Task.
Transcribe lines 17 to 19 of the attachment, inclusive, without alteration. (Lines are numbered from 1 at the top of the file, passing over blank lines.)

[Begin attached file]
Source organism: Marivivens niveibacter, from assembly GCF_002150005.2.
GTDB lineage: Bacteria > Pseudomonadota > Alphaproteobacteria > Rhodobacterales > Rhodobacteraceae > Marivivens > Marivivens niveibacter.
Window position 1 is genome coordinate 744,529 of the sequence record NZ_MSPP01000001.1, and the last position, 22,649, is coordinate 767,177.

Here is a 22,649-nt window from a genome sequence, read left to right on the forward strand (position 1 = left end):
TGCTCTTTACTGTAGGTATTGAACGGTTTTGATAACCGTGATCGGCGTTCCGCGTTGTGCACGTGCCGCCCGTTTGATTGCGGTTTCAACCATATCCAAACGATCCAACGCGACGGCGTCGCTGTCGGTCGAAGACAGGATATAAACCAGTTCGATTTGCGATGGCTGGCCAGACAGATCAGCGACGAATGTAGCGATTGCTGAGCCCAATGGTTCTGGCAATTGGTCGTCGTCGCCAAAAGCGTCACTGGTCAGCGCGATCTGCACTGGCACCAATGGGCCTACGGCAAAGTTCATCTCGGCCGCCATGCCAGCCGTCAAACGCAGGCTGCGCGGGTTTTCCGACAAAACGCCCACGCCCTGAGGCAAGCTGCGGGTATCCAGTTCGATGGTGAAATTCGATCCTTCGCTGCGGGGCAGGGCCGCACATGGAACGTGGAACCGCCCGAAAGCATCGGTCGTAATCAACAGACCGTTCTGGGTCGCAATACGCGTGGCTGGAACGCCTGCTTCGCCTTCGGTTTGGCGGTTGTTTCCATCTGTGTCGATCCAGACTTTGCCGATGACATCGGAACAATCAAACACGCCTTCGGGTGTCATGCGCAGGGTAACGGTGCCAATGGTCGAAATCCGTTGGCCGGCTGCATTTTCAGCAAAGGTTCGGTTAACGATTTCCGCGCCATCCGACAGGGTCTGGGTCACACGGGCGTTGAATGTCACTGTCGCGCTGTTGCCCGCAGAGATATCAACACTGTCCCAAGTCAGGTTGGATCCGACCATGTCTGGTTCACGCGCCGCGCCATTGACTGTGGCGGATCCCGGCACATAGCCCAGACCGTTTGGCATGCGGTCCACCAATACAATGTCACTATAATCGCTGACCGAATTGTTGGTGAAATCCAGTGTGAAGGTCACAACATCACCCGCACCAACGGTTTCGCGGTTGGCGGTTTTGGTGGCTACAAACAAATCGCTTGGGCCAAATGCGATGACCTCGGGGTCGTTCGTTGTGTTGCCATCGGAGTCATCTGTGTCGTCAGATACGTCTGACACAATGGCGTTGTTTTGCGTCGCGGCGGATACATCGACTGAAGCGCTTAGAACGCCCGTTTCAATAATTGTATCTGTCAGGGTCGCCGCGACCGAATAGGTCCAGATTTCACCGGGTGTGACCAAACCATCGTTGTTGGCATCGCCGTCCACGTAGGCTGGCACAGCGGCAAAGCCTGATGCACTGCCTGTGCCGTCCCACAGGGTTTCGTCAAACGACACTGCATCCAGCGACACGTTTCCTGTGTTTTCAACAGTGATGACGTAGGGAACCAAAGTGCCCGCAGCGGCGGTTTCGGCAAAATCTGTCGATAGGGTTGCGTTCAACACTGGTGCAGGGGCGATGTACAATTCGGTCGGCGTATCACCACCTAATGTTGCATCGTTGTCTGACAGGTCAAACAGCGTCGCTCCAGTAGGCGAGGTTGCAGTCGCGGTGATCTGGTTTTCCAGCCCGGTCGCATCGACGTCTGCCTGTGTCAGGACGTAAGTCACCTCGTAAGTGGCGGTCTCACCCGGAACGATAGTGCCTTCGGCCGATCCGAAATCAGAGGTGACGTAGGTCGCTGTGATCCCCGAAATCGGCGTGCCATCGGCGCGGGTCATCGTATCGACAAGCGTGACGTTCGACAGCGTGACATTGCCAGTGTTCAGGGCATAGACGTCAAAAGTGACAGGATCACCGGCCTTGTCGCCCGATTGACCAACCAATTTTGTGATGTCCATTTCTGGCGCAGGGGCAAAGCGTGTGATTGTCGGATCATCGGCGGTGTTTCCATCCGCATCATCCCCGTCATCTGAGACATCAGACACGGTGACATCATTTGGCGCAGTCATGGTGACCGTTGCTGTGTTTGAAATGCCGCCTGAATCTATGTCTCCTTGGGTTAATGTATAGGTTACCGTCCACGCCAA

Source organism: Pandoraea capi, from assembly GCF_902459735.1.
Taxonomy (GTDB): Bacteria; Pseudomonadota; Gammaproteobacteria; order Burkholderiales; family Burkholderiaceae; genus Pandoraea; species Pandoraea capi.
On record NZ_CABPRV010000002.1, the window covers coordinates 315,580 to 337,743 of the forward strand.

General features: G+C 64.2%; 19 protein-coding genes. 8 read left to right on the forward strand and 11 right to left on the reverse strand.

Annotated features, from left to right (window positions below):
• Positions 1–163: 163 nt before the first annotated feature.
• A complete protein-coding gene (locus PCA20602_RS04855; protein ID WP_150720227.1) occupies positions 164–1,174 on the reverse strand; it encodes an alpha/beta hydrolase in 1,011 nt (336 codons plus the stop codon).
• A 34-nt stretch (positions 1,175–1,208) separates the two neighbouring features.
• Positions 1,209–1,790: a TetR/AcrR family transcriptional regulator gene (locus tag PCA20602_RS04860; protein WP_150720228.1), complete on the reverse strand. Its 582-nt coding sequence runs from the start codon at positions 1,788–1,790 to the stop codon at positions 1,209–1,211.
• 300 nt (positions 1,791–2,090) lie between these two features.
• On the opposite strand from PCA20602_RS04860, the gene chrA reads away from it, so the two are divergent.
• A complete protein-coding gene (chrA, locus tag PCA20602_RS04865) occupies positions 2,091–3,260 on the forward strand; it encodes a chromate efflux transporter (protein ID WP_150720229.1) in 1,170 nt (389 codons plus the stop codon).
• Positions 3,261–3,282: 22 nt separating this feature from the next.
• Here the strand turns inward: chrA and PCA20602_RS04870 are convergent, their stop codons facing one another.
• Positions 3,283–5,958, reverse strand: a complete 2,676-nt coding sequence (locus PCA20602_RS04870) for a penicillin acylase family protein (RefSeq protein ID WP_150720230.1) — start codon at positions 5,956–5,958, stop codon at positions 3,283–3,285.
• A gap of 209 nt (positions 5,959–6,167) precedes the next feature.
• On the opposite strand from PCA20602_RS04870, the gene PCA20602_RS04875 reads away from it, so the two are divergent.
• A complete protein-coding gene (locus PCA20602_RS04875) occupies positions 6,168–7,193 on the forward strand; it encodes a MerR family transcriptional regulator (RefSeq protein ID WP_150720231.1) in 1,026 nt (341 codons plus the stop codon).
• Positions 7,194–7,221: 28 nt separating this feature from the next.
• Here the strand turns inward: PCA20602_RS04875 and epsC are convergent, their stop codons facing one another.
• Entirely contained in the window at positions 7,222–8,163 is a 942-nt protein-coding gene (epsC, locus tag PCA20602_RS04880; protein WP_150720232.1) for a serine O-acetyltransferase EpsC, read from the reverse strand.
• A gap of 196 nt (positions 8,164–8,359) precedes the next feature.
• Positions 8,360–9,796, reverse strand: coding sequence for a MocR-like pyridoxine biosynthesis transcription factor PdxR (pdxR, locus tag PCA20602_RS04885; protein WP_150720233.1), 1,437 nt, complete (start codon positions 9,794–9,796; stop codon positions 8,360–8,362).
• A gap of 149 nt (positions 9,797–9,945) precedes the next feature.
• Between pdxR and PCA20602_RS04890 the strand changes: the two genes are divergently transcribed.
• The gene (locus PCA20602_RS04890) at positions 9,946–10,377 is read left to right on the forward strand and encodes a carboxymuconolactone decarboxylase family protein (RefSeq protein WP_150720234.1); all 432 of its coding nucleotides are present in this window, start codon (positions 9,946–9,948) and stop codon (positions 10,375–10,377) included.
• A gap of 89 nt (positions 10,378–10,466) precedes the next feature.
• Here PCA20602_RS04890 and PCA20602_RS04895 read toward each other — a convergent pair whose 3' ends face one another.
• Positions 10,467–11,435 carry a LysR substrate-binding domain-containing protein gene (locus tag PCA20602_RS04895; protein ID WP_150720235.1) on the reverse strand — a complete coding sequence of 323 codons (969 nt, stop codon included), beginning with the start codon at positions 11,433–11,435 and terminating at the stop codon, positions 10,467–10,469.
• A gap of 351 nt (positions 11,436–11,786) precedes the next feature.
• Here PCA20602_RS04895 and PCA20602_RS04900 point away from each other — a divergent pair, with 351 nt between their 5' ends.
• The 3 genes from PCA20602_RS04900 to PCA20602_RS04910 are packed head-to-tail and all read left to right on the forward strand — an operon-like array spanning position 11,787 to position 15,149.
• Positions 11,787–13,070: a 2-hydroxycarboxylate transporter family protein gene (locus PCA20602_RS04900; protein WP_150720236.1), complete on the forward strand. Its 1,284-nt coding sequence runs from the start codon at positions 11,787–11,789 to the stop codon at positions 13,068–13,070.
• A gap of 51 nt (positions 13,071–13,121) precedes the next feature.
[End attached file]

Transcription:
• A complete protein-coding gene (chrA, locus tag PCA20602_RS04865) occupies positions 2,091–3,260 on the forward strand; it encodes a chromate efflux transporter (protein ID WP_150720229.1) in 1,170 nt (389 codons plus the stop codon).
• Positions 3,261–3,282: 22 nt separating this feature from the next.
• Here the strand turns inward: chrA and PCA20602_RS04870 are convergent, their stop codons facing one another.